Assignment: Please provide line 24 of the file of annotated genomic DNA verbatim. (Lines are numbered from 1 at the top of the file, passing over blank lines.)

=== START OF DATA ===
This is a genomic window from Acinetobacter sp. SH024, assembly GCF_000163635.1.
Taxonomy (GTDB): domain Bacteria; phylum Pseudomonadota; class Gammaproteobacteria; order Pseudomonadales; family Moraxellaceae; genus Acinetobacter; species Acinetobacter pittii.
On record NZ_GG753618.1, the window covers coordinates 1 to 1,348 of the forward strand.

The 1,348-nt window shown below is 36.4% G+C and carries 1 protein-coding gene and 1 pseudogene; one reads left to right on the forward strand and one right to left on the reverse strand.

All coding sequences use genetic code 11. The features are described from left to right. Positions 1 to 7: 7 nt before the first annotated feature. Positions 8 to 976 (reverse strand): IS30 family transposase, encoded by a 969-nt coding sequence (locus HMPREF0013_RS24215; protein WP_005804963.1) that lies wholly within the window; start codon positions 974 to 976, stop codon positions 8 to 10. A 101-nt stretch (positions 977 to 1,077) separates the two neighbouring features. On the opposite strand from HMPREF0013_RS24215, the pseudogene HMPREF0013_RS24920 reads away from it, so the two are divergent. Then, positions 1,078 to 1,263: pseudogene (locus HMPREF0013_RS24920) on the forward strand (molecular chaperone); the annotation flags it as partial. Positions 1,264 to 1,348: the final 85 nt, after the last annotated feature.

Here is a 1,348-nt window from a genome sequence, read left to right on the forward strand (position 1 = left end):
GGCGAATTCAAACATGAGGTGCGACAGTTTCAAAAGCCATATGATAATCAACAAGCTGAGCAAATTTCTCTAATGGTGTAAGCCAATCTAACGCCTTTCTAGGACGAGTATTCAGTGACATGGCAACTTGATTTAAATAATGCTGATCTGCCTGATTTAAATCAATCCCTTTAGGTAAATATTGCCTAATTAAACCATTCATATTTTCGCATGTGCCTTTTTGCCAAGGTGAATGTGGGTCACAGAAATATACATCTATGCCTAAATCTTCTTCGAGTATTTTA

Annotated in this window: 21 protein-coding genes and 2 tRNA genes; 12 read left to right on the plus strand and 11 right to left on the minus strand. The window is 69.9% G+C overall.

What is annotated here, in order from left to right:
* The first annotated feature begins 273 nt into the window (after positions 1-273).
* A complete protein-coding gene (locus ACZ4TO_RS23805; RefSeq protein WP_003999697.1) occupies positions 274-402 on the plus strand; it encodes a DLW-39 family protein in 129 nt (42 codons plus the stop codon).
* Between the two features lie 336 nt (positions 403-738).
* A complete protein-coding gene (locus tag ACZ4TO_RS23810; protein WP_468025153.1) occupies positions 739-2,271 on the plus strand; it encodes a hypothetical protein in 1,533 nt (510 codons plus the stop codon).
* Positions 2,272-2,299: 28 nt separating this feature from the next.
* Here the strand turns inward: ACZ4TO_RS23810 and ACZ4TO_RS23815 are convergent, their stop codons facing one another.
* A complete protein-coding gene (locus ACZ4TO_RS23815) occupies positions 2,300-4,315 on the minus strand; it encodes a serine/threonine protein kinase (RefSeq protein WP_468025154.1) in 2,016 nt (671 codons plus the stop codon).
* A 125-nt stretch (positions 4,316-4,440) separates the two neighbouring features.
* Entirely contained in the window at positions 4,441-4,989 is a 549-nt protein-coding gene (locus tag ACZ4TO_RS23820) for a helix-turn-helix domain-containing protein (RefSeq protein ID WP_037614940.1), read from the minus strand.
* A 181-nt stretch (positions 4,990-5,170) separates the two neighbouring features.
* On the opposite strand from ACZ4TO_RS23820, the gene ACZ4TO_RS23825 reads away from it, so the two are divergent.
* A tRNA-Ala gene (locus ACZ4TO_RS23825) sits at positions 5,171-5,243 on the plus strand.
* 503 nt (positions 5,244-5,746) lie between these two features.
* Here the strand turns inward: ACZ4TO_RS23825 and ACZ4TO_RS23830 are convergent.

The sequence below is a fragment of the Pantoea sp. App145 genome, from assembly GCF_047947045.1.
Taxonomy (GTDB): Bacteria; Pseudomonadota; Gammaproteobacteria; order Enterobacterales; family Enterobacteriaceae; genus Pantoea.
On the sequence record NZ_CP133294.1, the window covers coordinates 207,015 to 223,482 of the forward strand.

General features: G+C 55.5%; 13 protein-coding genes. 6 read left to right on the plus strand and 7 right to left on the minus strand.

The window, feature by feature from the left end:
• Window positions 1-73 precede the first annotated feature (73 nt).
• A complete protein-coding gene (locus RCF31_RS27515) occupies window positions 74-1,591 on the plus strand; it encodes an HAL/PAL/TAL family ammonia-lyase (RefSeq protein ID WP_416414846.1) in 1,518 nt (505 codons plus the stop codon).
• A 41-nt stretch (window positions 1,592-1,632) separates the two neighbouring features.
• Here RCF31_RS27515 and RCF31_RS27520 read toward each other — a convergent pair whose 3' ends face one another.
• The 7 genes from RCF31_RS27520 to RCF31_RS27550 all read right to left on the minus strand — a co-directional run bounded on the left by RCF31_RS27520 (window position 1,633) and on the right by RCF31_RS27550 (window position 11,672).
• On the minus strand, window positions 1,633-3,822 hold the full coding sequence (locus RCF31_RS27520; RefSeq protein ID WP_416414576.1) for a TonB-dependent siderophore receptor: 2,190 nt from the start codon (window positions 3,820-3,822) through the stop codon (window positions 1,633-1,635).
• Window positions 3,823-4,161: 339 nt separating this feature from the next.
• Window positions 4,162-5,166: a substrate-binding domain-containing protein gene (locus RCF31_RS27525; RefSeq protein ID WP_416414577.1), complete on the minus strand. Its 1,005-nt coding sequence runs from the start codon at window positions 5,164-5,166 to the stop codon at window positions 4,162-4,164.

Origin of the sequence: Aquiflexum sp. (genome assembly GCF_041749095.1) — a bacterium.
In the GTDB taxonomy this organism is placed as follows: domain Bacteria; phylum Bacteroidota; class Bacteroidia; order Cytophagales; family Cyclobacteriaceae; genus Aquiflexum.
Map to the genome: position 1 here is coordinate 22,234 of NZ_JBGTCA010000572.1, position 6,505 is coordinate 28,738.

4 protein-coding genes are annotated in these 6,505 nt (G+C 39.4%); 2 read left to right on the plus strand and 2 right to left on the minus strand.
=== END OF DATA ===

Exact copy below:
The sequence below is a fragment of the Pantoea sp. App145 genome, from assembly GCF_047947045.1.